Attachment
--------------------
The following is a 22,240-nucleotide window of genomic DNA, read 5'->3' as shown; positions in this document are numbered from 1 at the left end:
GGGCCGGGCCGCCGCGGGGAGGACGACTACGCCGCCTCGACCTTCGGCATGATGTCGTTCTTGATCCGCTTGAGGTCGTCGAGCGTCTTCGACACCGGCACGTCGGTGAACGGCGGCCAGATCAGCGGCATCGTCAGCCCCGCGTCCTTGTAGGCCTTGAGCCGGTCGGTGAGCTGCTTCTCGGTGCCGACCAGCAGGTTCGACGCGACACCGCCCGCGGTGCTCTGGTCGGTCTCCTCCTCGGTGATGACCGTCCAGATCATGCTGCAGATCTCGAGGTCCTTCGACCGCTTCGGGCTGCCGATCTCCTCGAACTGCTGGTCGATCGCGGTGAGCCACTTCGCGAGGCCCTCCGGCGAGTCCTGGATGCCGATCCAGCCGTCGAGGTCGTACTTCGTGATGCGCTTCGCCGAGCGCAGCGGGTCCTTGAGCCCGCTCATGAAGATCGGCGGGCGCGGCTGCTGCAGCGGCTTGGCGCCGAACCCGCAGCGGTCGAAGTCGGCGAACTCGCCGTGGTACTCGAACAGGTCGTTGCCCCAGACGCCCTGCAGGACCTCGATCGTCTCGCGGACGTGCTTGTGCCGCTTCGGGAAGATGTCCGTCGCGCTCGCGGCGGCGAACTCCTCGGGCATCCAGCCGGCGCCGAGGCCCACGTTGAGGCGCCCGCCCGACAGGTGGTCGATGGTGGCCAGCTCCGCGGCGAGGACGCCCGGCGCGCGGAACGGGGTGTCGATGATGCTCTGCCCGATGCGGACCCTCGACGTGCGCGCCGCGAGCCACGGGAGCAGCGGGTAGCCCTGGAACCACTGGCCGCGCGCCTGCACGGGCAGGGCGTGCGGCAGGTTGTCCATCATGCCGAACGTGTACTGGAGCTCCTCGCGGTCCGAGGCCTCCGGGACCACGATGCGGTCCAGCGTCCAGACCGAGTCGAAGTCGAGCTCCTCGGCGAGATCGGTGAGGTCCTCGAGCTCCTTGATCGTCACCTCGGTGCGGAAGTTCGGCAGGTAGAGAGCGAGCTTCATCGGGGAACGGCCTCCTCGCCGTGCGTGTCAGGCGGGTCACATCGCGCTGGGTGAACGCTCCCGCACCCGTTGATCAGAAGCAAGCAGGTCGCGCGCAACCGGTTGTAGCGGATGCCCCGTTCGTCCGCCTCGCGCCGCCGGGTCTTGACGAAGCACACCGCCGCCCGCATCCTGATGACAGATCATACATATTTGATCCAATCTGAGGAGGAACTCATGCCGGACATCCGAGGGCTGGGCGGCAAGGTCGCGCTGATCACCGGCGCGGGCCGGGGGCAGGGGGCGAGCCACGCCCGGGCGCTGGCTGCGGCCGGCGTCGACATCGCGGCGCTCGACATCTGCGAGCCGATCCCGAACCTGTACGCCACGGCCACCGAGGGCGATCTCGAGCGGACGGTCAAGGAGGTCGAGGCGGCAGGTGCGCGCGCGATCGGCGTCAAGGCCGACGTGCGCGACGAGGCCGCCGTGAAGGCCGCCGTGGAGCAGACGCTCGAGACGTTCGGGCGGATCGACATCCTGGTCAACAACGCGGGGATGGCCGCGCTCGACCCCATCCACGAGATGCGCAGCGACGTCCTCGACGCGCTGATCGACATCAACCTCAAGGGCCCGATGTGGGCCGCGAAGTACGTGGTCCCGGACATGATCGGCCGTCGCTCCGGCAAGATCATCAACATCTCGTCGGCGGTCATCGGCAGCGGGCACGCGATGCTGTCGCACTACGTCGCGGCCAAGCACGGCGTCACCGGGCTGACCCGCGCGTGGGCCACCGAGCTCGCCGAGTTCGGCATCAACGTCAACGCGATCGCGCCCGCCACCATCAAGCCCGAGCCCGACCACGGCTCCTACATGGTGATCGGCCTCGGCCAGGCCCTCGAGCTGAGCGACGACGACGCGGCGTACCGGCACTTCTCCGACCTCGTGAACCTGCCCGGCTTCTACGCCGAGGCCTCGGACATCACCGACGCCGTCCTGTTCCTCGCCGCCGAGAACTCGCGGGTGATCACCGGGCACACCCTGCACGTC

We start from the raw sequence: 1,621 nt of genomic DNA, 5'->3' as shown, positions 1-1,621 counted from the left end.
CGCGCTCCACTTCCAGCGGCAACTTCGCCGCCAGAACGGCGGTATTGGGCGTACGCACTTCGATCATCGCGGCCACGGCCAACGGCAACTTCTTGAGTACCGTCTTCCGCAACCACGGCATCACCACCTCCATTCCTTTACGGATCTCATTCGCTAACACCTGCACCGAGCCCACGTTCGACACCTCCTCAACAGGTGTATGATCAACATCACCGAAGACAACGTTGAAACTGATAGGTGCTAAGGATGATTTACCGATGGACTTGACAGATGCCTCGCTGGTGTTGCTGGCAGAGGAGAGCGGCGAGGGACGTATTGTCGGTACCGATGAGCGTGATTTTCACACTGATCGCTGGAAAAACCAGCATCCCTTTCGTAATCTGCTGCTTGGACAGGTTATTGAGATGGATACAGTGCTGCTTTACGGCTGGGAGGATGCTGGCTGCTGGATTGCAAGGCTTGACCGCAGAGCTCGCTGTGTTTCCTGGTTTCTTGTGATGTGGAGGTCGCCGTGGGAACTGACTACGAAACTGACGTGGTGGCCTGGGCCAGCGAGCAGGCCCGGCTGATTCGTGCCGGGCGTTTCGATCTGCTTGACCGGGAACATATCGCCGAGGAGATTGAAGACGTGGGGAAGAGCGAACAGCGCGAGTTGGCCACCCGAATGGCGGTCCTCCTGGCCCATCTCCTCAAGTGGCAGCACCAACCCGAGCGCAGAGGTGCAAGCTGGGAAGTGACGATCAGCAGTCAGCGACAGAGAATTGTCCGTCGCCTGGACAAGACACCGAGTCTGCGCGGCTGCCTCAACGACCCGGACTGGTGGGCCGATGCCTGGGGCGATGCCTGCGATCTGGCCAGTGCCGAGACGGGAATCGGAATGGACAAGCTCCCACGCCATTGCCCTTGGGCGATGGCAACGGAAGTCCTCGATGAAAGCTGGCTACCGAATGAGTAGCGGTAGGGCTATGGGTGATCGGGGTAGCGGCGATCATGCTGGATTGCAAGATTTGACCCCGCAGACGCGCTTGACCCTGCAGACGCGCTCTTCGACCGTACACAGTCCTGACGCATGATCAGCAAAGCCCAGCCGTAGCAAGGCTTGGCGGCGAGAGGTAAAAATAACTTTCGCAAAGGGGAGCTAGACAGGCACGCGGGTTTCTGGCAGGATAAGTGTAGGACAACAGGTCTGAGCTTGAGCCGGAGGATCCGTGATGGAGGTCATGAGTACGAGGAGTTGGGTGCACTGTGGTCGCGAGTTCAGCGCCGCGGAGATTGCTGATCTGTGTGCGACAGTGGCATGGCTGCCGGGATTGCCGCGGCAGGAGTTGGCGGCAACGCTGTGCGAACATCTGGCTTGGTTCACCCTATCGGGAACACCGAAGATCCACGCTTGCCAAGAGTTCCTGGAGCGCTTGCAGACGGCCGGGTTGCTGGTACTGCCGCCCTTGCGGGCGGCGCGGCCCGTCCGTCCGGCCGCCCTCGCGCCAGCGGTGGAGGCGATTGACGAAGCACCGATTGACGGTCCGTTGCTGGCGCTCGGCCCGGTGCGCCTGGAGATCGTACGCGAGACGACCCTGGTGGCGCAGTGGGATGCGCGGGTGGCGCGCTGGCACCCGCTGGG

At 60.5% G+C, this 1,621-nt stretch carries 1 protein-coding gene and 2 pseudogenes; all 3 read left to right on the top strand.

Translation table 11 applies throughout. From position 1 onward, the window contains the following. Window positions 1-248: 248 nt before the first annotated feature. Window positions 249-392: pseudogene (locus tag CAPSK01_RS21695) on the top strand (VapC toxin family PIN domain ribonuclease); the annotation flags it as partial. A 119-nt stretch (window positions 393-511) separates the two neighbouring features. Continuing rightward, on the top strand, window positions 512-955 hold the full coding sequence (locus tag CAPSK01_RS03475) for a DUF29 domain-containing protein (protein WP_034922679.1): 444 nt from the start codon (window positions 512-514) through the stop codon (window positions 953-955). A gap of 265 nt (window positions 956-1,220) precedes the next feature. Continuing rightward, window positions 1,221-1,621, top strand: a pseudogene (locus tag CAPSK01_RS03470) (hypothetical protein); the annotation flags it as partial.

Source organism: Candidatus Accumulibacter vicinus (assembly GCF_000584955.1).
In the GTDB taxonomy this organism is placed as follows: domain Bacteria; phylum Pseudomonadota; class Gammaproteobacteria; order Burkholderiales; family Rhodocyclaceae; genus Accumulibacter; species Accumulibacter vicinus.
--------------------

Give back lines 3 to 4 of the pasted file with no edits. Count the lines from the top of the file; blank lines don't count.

We start from the raw sequence: 1,621 nt of genomic DNA, 5'->3' as shown, positions 1-1,621 counted from the left end.
CGCGCTCCACTTCCAGCGGCAACTTCGCCGCCAGAACGGCGGTATTGGGCGTACGCACTTCGATCATCGCGGCCACGGCCAACGGCAACTTCTTGAGTACCGTCTTCCGCAACCACGGCATCACCACCTCCATTCCTTTACGGATCTCATTCGCTAACACCTGCACCGAGCCCACGTTCGACACCTCCTCAACAGGTGTATGATCAACATCACCGAAGACAACGTTGAAACTGATAGGTGCTAAGGATGATTTACCGATGGACTTGACAGATGCCTCGCTGGTGTTGCTGGCAGAGGAGAGCGGCGAGGGACGTATTGTCGGTACCGATGAGCGTGATTTTCACACTGATCGCTGGAAAAACCAGCATCCCTTTCGTAATCTGCTGCTTGGACAGGTTATTGAGATGGATACAGTGCTGCTTTACGGCTGGGAGGATGCTGGCTGCTGGATTGCAAGGCTTGACCGCAGAGCTCGCTGTGTTTCCTGGTTTCTTGTGATGTGGAGGTCGCCGTGGGAACTGACTACGAAACTGACGTGGTGGCCTGGGCCAGCGAGCAGGCCCGGCTGATTCGTGCCGGGCGTTTCGATCTGCTTGACCGGGAACATATCGCCGAGGAGATTGAAGACGTGGGGAAGAGCGAACAGCGCGAGTTGGCCACCCGAATGGCGGTCCTCCTGGCCCATCTCCTCAAGTGGCAGCACCAACCCGAGCGCAGAGGTGCAAGCTGGGAAGTGACGATCAGCAGTCAGCGACAGAGAATTGTCCGTCGCCTGGACAAGACACCGAGTCTGCGCGGCTGCCTCAACGACCCGGACTGGTGGGCCGATGCCTGGGGCGATGCCTGCGATCTGGCCAGTGCCGAGACGGGAATCGGAATGGACAAGCTCCCACGCCATTGCCCTTGGGCGATGGCAACGGAAGTCCTCGATGAAAGCTGGCTACCGAATGAGTAGCGGTAGGGCTATGGGTGATCGGGGTAGCGGCGATCATGCTGGATTGCAAGATTTGACCCCGCAGACGCGCTTGACCCTGCAGACGCGCTCTTCGACCGTACACAGTCCTGACGCATGATCAGCAAAGCCCAGCCGTAGCAAGGCTTGGCGGCGAGAGGTAAAAATAACTTTCGCAAAGGGGAGCTAGACAGGCACGCGGGTTTCTGGCAGGATAAGTGTAGGACAACAGGTCTGAGCTTGAGCCGGAGGATCCGTGATGGAGGTCATGAGTACGAGGAGTTGGGTGCACTGTGGTCGCGAGTTCAGCGCCGCGGAGATTGCTGATCTGTGTGCGACAGTGGCATGGCTGCCGGGATTGCCGCGGCAGGAGTTGGCGGCAACGCTGTGCGAACATCTGGCTTGGTTCACCCTATCGGGAACACCGAAGATCCACGCTTGCCAAGAGTTCCTGGAGCGCTTGCAGACGGCCGGGTTGCTGGTACTGCCGCCCTTGCGGGCGGCGCGGCCCGTCCGTCCGGCCGCCCTCGCGCCAGCGGTGGAGGCGATTGACGAAGCACCGATTGACGGTCCGTTGCTGGCGCTCGGCCCGGTGCGCCTGGAGATCGTACGCGAGACGACCCTGGTGGCGCAGTGGGATGCGCGGGTGGCGCGCTGGCACCCGCTGGG